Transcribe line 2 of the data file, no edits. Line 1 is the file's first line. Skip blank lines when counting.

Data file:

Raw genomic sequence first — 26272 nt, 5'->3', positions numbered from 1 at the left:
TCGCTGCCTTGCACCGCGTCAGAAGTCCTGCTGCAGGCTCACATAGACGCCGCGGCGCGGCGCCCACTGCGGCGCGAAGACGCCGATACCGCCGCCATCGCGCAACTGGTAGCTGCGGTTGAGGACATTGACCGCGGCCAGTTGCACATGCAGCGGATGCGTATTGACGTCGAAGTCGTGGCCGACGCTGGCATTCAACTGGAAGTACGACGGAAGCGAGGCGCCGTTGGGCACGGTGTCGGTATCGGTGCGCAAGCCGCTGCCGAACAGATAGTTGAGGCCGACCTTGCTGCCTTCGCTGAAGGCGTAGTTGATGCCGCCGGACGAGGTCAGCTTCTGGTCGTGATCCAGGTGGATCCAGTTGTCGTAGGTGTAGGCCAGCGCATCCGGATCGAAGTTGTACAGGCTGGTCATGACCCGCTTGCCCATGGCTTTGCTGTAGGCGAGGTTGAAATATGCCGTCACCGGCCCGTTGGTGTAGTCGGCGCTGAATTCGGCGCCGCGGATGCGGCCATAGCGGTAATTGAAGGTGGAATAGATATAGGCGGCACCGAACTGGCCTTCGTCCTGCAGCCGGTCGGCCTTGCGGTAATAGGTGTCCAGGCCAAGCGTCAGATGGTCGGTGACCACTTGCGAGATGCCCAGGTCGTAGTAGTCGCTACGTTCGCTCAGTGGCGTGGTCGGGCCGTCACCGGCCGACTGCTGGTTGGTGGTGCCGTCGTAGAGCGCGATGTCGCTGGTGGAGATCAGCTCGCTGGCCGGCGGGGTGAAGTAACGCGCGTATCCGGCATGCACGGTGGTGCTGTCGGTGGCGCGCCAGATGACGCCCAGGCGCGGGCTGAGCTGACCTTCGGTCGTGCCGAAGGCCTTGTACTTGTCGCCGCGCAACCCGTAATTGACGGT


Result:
TCGCTGCCTTGCACCGCGTCAGAAGTCCTGCTGCAGGCTCACATAGACGCCGCGGCGCGGCGCCCACTGCGGCGCGAAGACGCCGATACCGCCGCCATCGCGCAACTGGTAGCTGCGGTTGAGGACATTGACCGCGGCCAGTTGCACATGCAGCGGATGCGTATTGACGTCGAAGTCGTGGCCGACGCTGGCATTCAACTGGAAGTACGACGGAAGCGAGGCGCCGTTGGGCACGGTGTCGGTATCGGTGCGCAAGCCGCTGCCGAACAGATAGTTGAGGCCGACCTTGCTGCCTTCGCTGAAGGCGTAGTTGATGCCGCCGGACGAGGTCAGCTTCTGGTCGTGATCCAGGTGGATCCAGTTGTCGTAGGTGTAGGCCAGCGCATCCGGATCGAAGTTGTACAGGCTGGTCATGACCCGCTTGCCCATGGCTTTGCTGTAGGCGAGGTTGAAATATGCCGTCACCGGCCCGTTGGTGTAGTCGGCGCTGAATTCGGCGCCGCGGATGCGGCCATAGCGGTAATTGAAGGTGGAATAGATATAGGCGGCACCGAACTGGCCTTCGTCCTGCAGCCGGTCGGCCTTGCGGTAATAGGTGTCCAGGCCAAGCGTCAGATGGTCGGTGACCACTTGCGAGATGCCCAGGTCGTAGTAGTCGCTACGTTCGCTCAGTGGCGTGGTCGGGCCGTCACCGGCCGACTGCTGGTTGGTGGTGCCGTCGTAGAGCGCGATGTCGCTGGTGGAGATCAGCTCGCTGGCCGGCGGGGTGAAGTAACGCGCGTATCCGGCATGCACGGTGGTGCTGTCGGTGGCGCGCCAGATGACGCCCAGGCGCGGGCTGAGCTGACCTTCGGTCGTGCCGAAGGCCTTGTACTTGTCGCCGCGCAACCCGTAATTGACGGT